Graphing Pitch

This group activity explains the musical relationship between the length of instruments and their pitch.


  • Students will collect, organize, and graph data, demonstrating their grasp of the relationship between the length of an instrument and its pitch.


  • A keyboard, bells, piano, or other fixed-pitch instrument
  • Instruments from the school band, orchestra, or from among those made by the students
  • Coordinate graphing (grid) paper
  • Rulers or tape measures


  1. Set up seven stations of three to five instruments each. You may wish to keep the project simple by grouping instruments by family and using only instruments, such as stringed instruments, marimbas, or panpipes, for which "length" can be easily determined. Label four of the stations, "Take measurements first." Label the remaining stations, "Verify pitch first."

  2. Assign students to seven groups of four or more students.
    • Have each group assign a secretary, who will record the final data of all students in the group.
    • Ask each student, except for the secretary, to measure the length of various instruments and determine the instruments' pitch. Make certain that they measure the sounding length of instruments; for example, on instruments in the violin family, the measurement should be made from the top of the fingerboard to the bridge. On brass instruments, the students will have to measure the complete length of all tubing used to play a given note.

  3. Have groups 1, 2, 3, and 4 take all length measurements first. Have groups 5, 6, and 7 verify the pitch of the instruments first (using the keyboard or another fixed-pitch instrument as a standard and matching pitches).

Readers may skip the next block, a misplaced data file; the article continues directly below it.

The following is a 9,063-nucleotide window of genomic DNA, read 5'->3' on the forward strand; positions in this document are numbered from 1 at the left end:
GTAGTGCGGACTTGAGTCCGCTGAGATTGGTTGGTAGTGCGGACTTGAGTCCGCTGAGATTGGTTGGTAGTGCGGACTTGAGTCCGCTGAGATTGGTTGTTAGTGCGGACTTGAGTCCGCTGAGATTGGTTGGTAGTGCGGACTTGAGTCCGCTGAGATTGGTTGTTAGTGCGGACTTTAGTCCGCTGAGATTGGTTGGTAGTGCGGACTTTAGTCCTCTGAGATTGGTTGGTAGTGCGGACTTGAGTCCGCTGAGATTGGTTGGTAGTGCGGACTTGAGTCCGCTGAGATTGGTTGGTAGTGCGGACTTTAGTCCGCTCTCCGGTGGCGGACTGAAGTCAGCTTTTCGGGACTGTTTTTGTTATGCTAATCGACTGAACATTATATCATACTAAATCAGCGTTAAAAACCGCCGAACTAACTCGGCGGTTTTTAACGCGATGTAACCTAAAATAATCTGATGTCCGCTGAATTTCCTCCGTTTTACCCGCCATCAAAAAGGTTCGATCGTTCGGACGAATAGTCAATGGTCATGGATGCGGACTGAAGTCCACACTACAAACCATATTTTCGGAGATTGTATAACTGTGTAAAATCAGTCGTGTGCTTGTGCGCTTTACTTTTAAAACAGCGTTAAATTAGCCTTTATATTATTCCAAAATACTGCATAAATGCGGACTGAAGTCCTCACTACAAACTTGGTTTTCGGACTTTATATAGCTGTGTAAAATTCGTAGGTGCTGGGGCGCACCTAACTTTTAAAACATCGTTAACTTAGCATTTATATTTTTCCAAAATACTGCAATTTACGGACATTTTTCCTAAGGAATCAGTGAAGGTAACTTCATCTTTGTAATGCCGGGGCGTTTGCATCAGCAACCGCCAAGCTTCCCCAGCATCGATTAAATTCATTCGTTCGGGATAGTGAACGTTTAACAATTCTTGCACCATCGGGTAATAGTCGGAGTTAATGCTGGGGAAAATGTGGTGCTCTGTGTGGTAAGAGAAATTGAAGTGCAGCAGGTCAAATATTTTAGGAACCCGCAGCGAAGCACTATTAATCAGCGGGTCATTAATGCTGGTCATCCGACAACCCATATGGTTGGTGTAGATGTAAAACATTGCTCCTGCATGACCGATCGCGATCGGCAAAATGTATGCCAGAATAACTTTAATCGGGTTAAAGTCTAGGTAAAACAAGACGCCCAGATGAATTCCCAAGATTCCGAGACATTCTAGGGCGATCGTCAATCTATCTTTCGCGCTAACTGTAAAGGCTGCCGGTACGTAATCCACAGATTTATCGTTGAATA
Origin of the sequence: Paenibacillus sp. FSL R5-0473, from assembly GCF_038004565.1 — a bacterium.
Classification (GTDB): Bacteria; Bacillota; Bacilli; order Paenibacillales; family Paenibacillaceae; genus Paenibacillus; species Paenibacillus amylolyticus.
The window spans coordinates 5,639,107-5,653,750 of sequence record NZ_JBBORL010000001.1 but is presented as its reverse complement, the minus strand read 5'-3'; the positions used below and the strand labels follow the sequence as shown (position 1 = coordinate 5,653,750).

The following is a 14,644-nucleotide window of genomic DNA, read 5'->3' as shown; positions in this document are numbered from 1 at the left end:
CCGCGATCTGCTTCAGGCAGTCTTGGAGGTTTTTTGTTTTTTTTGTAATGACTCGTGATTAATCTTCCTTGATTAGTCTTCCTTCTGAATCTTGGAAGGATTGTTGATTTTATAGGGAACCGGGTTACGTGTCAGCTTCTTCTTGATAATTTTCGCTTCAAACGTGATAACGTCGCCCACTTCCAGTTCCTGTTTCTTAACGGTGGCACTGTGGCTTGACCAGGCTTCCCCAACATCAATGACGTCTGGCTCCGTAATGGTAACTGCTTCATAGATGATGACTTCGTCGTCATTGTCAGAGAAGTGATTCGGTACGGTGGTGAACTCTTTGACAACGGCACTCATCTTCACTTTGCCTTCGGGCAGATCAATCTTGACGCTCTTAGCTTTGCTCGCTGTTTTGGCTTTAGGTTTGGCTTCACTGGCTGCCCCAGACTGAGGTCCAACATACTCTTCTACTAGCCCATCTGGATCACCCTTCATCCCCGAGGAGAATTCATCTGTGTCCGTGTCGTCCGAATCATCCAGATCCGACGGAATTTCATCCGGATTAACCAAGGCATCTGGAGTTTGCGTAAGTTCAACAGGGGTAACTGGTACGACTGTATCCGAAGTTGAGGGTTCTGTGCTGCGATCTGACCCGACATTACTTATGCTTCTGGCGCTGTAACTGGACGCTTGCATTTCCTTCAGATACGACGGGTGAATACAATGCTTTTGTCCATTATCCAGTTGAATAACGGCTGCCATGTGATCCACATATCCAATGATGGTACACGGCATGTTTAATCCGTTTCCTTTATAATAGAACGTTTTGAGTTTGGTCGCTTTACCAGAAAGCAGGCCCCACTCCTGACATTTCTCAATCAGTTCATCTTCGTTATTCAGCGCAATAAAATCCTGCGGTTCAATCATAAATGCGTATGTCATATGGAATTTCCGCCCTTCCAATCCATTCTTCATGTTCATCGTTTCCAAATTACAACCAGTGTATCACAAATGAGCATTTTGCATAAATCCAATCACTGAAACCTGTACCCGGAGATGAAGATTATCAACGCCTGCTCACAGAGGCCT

4. Have each student graph his or her data on a coordinate graph, making sure to graph the instruments in order by length. Alternatively, have the students graph the data on graphing calculators.

  5. Ask the secretary of each group to take all the group data and plot it on an overhead transparency of a coordinate graph, making sure that the data is graphed in order by length of instrument. The length of the instrument should be graphed on the y-axis; the pitch on the x-axis.

  6. Ask each secretary to present the group findings to the entire class, using the overhead.

  7. Ask the students to summarize what they discovered in this project. This may be done in class discussion or, for evaluation, in writing on the students' data sheets.

Standards Correlations


  • Standard 1: Mathematics as problem-solving
  • Standard 2: Mathematics as communication
  • Standard 4: Mathematics as connections
  • Standard 13: Measurement

Art Education

  • Standard 6: Listening to, analyzing, and describing music
  • Standard 8: Understanding relationships between music, the other arts, and disciplines outside the arts

Excerpted fromIn Harmony with Education Program: Bose's Teacher Guide.

Provided in partnership with NAfME
Distribute a group activity that explains the musical relationship between length of instruments and their pitch.
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